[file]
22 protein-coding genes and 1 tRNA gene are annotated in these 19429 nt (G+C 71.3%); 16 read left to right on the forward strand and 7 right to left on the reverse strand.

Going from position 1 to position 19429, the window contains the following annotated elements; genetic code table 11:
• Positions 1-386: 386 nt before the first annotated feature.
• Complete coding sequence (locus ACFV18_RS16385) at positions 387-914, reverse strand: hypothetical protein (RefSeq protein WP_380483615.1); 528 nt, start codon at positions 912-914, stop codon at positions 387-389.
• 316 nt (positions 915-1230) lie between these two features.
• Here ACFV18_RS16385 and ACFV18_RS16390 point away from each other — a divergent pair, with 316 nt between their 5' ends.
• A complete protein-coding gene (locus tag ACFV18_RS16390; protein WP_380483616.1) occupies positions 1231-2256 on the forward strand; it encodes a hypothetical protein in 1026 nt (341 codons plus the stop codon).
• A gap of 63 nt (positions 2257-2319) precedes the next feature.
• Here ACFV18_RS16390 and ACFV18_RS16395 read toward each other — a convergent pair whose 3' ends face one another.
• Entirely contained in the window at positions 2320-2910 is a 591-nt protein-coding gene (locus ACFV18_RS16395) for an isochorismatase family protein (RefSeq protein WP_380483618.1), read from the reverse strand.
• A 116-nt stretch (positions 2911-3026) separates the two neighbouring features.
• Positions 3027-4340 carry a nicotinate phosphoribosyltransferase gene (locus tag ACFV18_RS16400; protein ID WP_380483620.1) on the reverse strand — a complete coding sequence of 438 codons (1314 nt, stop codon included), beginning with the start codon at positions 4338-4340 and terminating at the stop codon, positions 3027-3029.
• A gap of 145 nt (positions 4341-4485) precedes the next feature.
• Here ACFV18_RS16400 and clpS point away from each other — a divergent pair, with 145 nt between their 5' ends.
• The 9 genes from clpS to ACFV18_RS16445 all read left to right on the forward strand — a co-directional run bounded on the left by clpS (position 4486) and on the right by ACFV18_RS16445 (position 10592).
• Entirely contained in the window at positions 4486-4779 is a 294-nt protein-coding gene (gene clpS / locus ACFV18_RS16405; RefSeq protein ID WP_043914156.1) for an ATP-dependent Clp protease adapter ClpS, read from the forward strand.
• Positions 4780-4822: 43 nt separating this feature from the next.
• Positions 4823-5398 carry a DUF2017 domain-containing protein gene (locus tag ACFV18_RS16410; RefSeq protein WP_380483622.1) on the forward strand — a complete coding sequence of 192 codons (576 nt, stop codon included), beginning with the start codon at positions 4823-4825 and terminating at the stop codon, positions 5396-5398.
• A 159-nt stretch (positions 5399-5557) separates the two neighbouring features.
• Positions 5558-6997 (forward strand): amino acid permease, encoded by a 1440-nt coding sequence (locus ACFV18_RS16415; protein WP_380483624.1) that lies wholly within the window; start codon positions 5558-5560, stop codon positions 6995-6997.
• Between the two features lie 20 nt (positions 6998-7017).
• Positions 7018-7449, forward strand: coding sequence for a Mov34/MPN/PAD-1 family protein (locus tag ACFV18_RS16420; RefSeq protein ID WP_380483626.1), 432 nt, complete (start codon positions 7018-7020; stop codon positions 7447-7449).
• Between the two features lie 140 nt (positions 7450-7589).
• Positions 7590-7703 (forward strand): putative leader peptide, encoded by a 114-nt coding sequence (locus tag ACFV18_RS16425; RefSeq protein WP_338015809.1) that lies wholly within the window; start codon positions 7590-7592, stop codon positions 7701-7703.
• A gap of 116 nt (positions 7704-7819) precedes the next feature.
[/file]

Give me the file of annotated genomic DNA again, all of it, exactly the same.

22 protein-coding genes and 1 tRNA gene are annotated in these 19429 nt (G+C 71.3%); 16 read left to right on the forward strand and 7 right to left on the reverse strand.

Going from position 1 to position 19429, the window contains the following annotated elements; genetic code table 11:
• Positions 1-386: 386 nt before the first annotated feature.
• Complete coding sequence (locus ACFV18_RS16385) at positions 387-914, reverse strand: hypothetical protein (RefSeq protein WP_380483615.1); 528 nt, start codon at positions 912-914, stop codon at positions 387-389.
• 316 nt (positions 915-1230) lie between these two features.
• Here ACFV18_RS16385 and ACFV18_RS16390 point away from each other — a divergent pair, with 316 nt between their 5' ends.
• A complete protein-coding gene (locus tag ACFV18_RS16390; protein WP_380483616.1) occupies positions 1231-2256 on the forward strand; it encodes a hypothetical protein in 1026 nt (341 codons plus the stop codon).
• A gap of 63 nt (positions 2257-2319) precedes the next feature.
• Here ACFV18_RS16390 and ACFV18_RS16395 read toward each other — a convergent pair whose 3' ends face one another.
• Entirely contained in the window at positions 2320-2910 is a 591-nt protein-coding gene (locus ACFV18_RS16395) for an isochorismatase family protein (RefSeq protein WP_380483618.1), read from the reverse strand.
• A 116-nt stretch (positions 2911-3026) separates the two neighbouring features.
• Positions 3027-4340 carry a nicotinate phosphoribosyltransferase gene (locus tag ACFV18_RS16400; protein ID WP_380483620.1) on the reverse strand — a complete coding sequence of 438 codons (1314 nt, stop codon included), beginning with the start codon at positions 4338-4340 and terminating at the stop codon, positions 3027-3029.
• A gap of 145 nt (positions 4341-4485) precedes the next feature.
• Here ACFV18_RS16400 and clpS point away from each other — a divergent pair, with 145 nt between their 5' ends.
• The 9 genes from clpS to ACFV18_RS16445 all read left to right on the forward strand — a co-directional run bounded on the left by clpS (position 4486) and on the right by ACFV18_RS16445 (position 10592).
• Entirely contained in the window at positions 4486-4779 is a 294-nt protein-coding gene (gene clpS / locus ACFV18_RS16405; RefSeq protein ID WP_043914156.1) for an ATP-dependent Clp protease adapter ClpS, read from the forward strand.
• Positions 4780-4822: 43 nt separating this feature from the next.
• Positions 4823-5398 carry a DUF2017 domain-containing protein gene (locus tag ACFV18_RS16410; RefSeq protein WP_380483622.1) on the forward strand — a complete coding sequence of 192 codons (576 nt, stop codon included), beginning with the start codon at positions 4823-4825 and terminating at the stop codon, positions 5396-5398.
• A 159-nt stretch (positions 5399-5557) separates the two neighbouring features.
• Positions 5558-6997 (forward strand): amino acid permease, encoded by a 1440-nt coding sequence (locus ACFV18_RS16415; protein WP_380483624.1) that lies wholly within the window; start codon positions 5558-5560, stop codon positions 6995-6997.
• Between the two features lie 20 nt (positions 6998-7017).
• Positions 7018-7449, forward strand: coding sequence for a Mov34/MPN/PAD-1 family protein (locus tag ACFV18_RS16420; RefSeq protein ID WP_380483626.1), 432 nt, complete (start codon positions 7018-7020; stop codon positions 7447-7449).
• Between the two features lie 140 nt (positions 7450-7589).
• Positions 7590-7703 (forward strand): putative leader peptide, encoded by a 114-nt coding sequence (locus tag ACFV18_RS16425; RefSeq protein WP_338015809.1) that lies wholly within the window; start codon positions 7590-7592, stop codon positions 7701-7703.
• A gap of 116 nt (positions 7704-7819) precedes the next feature.